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June 29, 2001

See where the Seventh Street Mall, now on the west side of the square, has moved back to the former location on the east side, known as the Sixth Street Mall. That somehow seems kind of reassuring, like a restoration of the old balance of things, and that makes it good to see. Also, our Main Street folks are in the midst of helping Nancy Nida with improving the exterior looks of her Perry Deli building on the west side. All this is in preparation for the grand opening in just a few weeks. Renovation of the interior is progressing nicely and the early indications are, this soon will be another fine place for local diners. We're going to miss Barbara Lancaster, her curly haired granddaughter and all the other young ladies when the Shady Lady closes in just a day or so. The Lancasters are retiring, along with their sumptuous variety of home-baked pies, but Barbara is promising to write a cookbook containing her culinary secrets. Meanwhile, the Shady Lady remains for sale, along with the Cattle Baron Restaurant on east Fir. Thankfully, we will continue to enjoy the venerable Kumback Lunch of Tony and Mary Lee Macias on the north side and the popular cuisine at the Macarena on the south side plus the other Perry eateries. Along with this information, I understand the Main Street program is laying plans for reconditioning the fronts of at least two more downtown buildings-Sandy Ellis' shop on the north side and the LJR Enterprises Home Decorating Center on the south side of the square, where the old Famous Department Store used to he located. These projects will add a great deal of interest to our downtown business district. The Main Street program is having a positive impact on many towns, large and small, in this state and throughout the U.S.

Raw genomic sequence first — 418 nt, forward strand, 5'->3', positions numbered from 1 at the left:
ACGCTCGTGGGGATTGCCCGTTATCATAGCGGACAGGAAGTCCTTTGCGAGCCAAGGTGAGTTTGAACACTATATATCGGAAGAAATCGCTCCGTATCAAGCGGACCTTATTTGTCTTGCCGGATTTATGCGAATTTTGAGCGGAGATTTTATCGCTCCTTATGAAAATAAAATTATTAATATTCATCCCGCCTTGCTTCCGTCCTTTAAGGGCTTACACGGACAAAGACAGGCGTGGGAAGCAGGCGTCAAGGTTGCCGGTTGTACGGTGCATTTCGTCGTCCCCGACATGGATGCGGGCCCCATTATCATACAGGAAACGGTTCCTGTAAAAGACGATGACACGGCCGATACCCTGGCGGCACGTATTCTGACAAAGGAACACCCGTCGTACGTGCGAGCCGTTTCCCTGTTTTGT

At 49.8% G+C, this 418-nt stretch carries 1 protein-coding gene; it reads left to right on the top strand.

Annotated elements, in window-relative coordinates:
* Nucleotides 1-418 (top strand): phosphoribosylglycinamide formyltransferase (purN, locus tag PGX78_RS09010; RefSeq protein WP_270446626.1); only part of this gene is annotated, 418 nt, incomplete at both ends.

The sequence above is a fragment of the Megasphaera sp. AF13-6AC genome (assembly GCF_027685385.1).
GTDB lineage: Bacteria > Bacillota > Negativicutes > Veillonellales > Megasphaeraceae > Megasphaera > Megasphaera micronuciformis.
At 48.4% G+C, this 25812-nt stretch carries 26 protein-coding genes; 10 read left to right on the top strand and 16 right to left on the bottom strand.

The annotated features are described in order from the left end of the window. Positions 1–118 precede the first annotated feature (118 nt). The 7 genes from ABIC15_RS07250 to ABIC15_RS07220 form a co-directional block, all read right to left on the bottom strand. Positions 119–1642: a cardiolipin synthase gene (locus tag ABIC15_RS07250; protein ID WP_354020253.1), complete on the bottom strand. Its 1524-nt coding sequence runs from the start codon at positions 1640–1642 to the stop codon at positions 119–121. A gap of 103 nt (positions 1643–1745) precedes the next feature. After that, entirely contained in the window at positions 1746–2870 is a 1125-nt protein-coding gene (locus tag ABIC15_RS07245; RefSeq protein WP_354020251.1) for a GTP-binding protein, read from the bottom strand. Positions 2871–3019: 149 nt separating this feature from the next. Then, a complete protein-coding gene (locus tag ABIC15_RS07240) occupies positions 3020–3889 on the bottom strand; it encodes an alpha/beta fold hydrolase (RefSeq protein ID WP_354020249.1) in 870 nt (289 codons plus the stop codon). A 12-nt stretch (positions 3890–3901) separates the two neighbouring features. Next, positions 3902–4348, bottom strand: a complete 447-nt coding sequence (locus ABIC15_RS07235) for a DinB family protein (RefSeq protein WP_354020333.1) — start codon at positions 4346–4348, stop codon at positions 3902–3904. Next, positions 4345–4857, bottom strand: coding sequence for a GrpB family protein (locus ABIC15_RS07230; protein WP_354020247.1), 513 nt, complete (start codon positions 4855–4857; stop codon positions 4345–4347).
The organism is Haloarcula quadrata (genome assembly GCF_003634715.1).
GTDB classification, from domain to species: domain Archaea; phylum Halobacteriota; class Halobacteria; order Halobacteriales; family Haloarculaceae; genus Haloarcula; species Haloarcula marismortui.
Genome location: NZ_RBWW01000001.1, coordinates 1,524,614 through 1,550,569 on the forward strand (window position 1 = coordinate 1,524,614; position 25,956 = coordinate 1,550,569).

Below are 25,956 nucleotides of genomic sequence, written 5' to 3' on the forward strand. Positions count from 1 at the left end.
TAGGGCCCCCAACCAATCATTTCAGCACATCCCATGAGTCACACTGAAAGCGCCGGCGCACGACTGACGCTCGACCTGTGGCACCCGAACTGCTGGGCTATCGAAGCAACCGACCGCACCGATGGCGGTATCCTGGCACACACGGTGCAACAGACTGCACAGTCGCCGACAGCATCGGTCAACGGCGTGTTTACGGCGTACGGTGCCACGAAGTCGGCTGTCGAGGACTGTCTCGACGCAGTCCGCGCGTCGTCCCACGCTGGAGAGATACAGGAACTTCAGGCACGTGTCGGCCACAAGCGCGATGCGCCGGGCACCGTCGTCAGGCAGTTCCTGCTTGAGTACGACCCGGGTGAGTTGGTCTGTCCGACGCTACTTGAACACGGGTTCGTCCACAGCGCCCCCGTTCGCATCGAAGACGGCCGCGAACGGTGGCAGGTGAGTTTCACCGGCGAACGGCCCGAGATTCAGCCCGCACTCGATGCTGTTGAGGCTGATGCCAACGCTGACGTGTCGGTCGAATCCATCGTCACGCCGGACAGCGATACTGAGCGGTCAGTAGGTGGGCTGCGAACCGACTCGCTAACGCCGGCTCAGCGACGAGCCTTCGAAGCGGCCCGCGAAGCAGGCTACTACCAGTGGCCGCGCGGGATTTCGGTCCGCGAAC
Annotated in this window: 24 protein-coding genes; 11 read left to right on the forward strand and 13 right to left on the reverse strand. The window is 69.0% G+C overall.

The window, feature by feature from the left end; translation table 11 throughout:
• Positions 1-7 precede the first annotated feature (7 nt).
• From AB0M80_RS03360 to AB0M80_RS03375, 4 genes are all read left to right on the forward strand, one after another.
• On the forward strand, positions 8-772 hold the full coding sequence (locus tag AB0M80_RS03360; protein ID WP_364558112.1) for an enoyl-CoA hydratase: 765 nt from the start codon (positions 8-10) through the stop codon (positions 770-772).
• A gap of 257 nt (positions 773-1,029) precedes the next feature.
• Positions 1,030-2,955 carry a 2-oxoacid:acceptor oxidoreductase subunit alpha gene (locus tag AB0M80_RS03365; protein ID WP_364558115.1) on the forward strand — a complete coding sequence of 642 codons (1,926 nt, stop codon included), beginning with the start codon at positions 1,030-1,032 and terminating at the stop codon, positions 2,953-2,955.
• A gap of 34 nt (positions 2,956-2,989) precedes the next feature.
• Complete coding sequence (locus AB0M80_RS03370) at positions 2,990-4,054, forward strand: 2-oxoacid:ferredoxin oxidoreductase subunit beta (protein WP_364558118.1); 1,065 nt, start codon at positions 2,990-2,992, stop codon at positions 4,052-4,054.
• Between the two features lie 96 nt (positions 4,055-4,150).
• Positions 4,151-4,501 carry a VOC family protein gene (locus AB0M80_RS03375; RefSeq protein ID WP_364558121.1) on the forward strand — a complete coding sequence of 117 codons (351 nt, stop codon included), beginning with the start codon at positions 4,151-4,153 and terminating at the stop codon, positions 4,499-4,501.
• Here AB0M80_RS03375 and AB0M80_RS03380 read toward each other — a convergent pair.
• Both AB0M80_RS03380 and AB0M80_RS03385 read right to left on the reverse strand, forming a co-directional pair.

You say you want to see more of those nostalgic quotes from the 1950s? Read on, good friend. Here are a few for your enjoyment.

"Why in the world would you want to send your daughter to college? Isn't she going to get married? It would be different if she could be a doctor or a lawyer."

"I just hate to see that young couple smoking. As I tell my kids, ‘don't take a cigarette from ANYONE. You never know what might be in it'."

"The drive-in restaurant is convenient in nice weather, but I seriously doubt they will ever catch on."

"There is no sense going to Tulsa or Oklahoma City any more for a weekend. It costs nearly $15 a night to stay in a hotel."

"No one any more can afford to be sick. $35 a day in the hospital is too rich for my blood.

"If a few idiots want to risk their necks flying across the country, that's fine, but nothing will ever replace trains."

"I don't know about you, but if they raise the price of a cup of coffee to 15 cents, I'll just have, to drink mine at home."

"If they think I'll pay 50 cents for a hair cut, forget it. I'll have my wife learn to cut hair."

"We won't be going out much any more. Our baby sitter informed us she now wants 50 cents an hour. Kids think money grows on trees."

"Cars which dim their lights by sensors, automatic transmissions, and who know what else? Pretty soon they will have electric windows."

"It is all relative. I couldn't afford to live in the dorm in 1955 because the room and board was a whopping $65 a month. My salary for my part-time job, after my first raise, was $5.55 per hour."